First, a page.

Technology

First lawsuit filed against Trump's social media order

A technology policy organization filed the first lawsuit against President Trump's executive order targeting social media companies on Tuesday.

The case filed by the Center for Democracy and Technology alleges that the directive violates the First Amendment by curtailing protected speech by platforms and individuals.

The executive order, signed by Trump last week after his feud with Twitter over fact checking some posts, seeks among other things to unwind Section 230 of the Communications Decency Act, which gives social media companies immunity for content posted on their platforms by third parties and allows them to make "good faith" efforts to moderate content.

The lawsuit - filed in U.S. District Court for the District of Columbia - asks the court to invalidate the executive order, claiming that even though it has not fully taken effect yet it could still chill speech.

"The Executive Order is designed to deter social media services from fighting misinformation, voter suppression, and the stoking of violence on their platforms," CDT president and CEO Alexandra Givens said in a statement.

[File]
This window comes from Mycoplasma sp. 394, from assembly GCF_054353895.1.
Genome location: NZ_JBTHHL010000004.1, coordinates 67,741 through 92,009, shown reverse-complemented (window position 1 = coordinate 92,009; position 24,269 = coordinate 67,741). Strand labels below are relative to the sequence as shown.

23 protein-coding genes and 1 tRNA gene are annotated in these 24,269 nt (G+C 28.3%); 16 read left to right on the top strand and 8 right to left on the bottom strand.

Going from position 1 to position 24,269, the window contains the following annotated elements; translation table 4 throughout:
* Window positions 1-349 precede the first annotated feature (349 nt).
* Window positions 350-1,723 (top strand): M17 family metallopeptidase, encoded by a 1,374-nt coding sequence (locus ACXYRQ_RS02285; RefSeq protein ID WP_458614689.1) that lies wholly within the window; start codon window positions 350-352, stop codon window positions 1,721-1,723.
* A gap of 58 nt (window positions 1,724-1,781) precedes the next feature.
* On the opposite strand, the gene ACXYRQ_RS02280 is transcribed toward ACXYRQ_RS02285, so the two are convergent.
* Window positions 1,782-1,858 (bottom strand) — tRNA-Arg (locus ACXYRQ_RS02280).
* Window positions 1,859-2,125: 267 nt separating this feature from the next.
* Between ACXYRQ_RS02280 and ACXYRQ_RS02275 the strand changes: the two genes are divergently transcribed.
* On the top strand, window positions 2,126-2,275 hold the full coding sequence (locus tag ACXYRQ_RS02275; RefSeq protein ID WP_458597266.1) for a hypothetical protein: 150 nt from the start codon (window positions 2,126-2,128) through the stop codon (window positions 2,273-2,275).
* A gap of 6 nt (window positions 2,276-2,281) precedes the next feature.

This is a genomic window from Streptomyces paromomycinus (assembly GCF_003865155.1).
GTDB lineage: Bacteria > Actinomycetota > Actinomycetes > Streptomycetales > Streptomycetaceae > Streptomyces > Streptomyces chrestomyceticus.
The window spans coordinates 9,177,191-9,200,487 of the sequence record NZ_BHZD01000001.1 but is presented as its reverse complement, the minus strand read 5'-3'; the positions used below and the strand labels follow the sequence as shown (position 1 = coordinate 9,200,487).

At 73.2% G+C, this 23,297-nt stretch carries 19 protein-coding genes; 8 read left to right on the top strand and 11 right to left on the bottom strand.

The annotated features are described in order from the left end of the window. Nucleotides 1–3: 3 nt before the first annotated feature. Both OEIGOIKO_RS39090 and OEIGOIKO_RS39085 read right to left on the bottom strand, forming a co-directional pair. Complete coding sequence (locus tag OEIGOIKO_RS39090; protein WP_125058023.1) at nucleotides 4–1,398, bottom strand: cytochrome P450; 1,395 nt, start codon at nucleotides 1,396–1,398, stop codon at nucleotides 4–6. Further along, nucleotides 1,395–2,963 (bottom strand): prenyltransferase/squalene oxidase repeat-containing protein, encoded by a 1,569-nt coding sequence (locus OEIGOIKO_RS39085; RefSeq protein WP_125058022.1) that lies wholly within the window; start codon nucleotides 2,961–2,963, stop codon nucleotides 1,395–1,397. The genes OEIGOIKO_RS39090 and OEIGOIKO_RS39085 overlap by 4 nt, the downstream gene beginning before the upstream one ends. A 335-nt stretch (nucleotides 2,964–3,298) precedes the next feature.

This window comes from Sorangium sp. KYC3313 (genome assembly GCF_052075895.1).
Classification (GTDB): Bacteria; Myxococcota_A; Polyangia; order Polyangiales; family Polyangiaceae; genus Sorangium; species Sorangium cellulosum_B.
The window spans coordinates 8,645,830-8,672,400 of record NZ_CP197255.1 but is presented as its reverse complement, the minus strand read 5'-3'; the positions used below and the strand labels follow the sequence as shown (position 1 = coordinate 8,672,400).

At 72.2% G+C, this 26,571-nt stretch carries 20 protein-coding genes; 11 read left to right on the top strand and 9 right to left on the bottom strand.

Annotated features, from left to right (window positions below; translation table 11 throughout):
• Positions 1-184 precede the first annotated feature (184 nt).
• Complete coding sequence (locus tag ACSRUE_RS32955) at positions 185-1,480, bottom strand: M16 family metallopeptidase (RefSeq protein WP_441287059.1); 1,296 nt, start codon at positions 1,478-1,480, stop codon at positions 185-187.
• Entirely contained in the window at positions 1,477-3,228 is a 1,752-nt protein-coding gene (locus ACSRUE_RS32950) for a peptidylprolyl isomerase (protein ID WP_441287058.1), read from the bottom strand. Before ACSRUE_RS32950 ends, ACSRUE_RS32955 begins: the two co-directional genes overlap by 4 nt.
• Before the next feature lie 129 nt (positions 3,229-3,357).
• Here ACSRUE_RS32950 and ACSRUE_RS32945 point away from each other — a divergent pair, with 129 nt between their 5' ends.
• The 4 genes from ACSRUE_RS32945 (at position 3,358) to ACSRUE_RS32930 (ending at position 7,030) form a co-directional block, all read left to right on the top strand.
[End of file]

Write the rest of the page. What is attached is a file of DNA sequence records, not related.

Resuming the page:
"CDT filed suit today because the President's actions are a direct attack on the freedom of speech protected by the First Amendment," she added.

The suit is expected to be the first of many against the order which experts say is on shaky legal ground to begin with.

The order, among other things, directs an agency within the Commerce Department to file a petition with the Federal Communications Commission (FCC) to clarify the scope of Section 230.

The order implies that a new rule could make social media platforms more liable for claims based on third-party content as well as their efforts to moderate their platforms.

The FCC could refuse the request, and even if it did take it up it remains unclear if the agency has the legal authority to change the law passed by Congress in 1996.

The order has received strong backlash from Democratic lawmakers and industries alike.

Facebook, Google and Twitter have all supported the CDT in the past.

Twitter praised the lawsuit in a post Tuesday night, calling the order "a reactionary and politicized approach to a landmark law."

A spokesperson for Facebook, which said when the executive order was signed that changing Section 230 would restrict free speech, declined to comment on the lawsuit.

Google did not immediately respond to a request for comment on the lawsuit.

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